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Yesterday the U.S. launched multiple pre-dawn airstrikes against the Islamic State in Syria, stepping up U.S. involvement in the conflict there. In a press briefing, President Barack Obama emphasized the broad international coalition behind the strikes, including five regional powers. He also noted operations targeting an al-Qaida affiliated group known as Khorasan. We explore what it means for the U.S. and the region.
- Craig Whitlock Pentagon and national security reporter, The Washington Post
- Paul Danahar Washington Bureau Chief, BBC; Author, "The New Middle East: The World After the Arab Spring"
MR. KOJO NNAMDIFrom WAMU 88.5 at American University in Washington, welcome to "The Kojo Nnamdi Show," connecting your neighborhood with the world. Later in the broadcast, the price of progress in Rwanda. The Central African country's president is a favorite of Washington. But democracy advocates criticize his increasingly autocratic rule. But first, the U.S. and several Middle East partners used airstrikes to hit Islamic State targets in Syria. Late last night, a series of fighter, bomber and Tomahawk cruise missiles struck Islamic State targets, including training compounds, storage facilities and armored vehicles in parts of the country.
MR. KOJO NNAMDIThese strikes mark a new phase in the war against the Islamic State, as President Obama follows through on his plan to bomb the terrorist group in the Middle East. The effort is complicated by the ongoing civil war in Syria and Islamic State's fractured presence in multiple countries across the region. Joining me now to discuss it is Craig Whitlock. He is Pentagon and national security reporter at The Washington Post. He joins us by phone. Craig Whitlock, thank you for joining us.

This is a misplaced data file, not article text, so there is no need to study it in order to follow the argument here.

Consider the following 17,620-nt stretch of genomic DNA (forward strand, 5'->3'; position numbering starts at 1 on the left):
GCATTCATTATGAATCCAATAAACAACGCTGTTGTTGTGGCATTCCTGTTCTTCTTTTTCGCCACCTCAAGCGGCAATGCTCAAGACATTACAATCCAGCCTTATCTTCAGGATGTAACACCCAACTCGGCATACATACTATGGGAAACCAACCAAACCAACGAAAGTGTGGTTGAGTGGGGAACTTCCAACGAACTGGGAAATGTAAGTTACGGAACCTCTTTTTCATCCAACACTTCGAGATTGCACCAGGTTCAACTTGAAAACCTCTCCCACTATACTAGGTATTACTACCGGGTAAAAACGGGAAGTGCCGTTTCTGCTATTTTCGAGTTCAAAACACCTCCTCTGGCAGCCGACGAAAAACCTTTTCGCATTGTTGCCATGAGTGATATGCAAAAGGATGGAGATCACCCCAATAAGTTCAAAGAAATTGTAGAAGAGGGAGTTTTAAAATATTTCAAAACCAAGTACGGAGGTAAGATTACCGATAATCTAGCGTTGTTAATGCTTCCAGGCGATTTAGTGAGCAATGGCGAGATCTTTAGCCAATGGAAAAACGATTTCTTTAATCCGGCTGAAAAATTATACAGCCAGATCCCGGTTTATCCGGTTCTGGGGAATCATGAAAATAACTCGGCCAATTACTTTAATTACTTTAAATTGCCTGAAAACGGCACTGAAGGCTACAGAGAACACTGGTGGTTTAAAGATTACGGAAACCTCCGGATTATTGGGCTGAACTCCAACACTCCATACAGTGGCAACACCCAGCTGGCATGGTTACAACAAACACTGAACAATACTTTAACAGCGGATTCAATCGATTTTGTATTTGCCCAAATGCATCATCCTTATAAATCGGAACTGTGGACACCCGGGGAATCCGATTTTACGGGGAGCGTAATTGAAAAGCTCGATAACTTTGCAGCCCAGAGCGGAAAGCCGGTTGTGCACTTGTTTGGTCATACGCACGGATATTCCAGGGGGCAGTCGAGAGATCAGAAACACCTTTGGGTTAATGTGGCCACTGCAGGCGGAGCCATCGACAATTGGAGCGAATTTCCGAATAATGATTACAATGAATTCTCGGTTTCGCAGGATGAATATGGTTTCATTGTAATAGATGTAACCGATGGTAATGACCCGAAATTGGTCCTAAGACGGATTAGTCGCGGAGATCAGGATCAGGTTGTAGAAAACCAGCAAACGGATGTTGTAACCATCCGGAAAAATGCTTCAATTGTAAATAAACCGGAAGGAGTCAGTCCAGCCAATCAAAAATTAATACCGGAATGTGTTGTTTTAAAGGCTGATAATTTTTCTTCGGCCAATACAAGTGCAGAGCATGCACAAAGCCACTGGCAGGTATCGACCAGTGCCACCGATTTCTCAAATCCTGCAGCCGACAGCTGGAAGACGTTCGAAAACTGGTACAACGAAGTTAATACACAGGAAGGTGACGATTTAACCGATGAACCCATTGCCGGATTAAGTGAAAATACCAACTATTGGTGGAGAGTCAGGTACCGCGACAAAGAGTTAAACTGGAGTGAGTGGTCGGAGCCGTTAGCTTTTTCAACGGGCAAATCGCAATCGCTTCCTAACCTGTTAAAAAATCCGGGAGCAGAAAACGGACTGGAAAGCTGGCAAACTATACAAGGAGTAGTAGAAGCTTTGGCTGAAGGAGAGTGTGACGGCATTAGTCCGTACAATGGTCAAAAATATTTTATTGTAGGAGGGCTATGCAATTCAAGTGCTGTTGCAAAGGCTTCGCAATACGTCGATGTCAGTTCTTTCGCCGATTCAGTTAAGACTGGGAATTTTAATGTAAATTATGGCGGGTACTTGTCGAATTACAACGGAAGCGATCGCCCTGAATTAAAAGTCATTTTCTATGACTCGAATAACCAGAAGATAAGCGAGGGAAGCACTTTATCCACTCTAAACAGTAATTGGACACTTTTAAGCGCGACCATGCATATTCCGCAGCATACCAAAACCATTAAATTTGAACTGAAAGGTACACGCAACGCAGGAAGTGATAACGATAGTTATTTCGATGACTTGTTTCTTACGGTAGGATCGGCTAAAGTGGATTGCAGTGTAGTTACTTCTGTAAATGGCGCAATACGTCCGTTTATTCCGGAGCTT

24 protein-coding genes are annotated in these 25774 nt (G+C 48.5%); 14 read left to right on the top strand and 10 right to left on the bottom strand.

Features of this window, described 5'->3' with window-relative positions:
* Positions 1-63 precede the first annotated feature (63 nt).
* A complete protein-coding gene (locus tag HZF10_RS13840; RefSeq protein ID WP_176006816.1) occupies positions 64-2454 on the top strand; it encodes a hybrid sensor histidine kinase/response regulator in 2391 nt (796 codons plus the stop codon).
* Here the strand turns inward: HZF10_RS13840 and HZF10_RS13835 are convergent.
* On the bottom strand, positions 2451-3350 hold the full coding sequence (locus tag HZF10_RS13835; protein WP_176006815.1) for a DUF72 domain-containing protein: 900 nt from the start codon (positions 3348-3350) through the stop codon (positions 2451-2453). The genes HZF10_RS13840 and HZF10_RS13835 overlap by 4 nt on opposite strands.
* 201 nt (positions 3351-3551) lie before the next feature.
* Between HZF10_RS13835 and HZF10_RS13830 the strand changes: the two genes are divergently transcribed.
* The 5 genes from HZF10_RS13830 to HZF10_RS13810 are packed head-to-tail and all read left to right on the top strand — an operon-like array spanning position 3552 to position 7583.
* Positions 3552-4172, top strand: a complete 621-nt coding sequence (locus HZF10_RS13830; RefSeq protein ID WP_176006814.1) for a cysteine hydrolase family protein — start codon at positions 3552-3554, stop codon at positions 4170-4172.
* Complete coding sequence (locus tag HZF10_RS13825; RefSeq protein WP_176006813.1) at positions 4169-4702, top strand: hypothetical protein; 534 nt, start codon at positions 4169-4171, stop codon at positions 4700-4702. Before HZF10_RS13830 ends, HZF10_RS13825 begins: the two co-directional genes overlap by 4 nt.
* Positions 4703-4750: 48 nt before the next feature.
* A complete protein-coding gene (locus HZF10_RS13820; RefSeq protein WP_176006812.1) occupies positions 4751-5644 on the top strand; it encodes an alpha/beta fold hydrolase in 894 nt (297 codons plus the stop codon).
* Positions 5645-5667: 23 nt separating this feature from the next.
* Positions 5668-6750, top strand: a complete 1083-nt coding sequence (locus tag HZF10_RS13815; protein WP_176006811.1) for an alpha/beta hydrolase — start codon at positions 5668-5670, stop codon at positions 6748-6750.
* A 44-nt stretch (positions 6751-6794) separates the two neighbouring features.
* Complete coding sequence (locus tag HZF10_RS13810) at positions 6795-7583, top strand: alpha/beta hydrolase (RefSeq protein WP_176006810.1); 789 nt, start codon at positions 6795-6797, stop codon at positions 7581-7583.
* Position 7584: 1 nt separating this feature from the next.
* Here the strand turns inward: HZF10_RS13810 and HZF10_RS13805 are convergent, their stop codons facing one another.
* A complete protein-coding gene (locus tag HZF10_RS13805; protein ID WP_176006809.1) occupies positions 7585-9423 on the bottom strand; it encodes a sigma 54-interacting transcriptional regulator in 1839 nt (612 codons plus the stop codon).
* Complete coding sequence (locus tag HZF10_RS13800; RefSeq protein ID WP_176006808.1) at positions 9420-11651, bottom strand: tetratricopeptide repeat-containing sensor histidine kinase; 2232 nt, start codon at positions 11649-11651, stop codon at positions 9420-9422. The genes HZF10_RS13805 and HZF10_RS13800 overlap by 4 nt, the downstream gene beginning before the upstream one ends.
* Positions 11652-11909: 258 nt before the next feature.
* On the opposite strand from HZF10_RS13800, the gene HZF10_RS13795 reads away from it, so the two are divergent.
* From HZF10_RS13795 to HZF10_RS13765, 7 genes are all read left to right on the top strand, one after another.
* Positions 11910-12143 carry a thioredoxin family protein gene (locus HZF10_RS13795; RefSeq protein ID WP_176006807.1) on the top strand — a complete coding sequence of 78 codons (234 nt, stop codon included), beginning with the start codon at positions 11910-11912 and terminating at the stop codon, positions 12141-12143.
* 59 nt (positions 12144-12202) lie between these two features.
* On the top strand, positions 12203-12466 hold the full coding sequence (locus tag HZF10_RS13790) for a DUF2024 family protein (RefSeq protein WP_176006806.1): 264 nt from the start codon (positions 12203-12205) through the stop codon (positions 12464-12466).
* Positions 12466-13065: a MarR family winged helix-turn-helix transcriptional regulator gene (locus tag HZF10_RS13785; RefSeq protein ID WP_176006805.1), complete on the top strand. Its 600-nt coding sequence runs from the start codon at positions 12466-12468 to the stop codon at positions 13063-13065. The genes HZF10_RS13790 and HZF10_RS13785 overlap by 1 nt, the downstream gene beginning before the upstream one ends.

MR. CRAIG WHITLOCKSure thing, Kojo.
NNAMDIAlso joining us from studios of BBC Washington is Paul Danahar, author of "The New Middle East: The World After the Arab Spring." He's BBC's Middle East bureau chief. Paul Danahar, thank you for joining us.
MR. PAUL DANAHARThanks for having me on.
NNAMDIYou, too, can call us at 800-433-8850. Or you can send email to email@example.com if you have questions or comments. What do you think about the airstrikes against the Islamic State in Syria? Will they be effective in your view in degrading and destroying the group. 800-433-8850. Or you can email to firstname.lastname@example.org. Paul Danahar, this is the first military action in Syria since President Obama announced his plan to degrade and destroy the Islamic State. What is the significance of this series of strikes?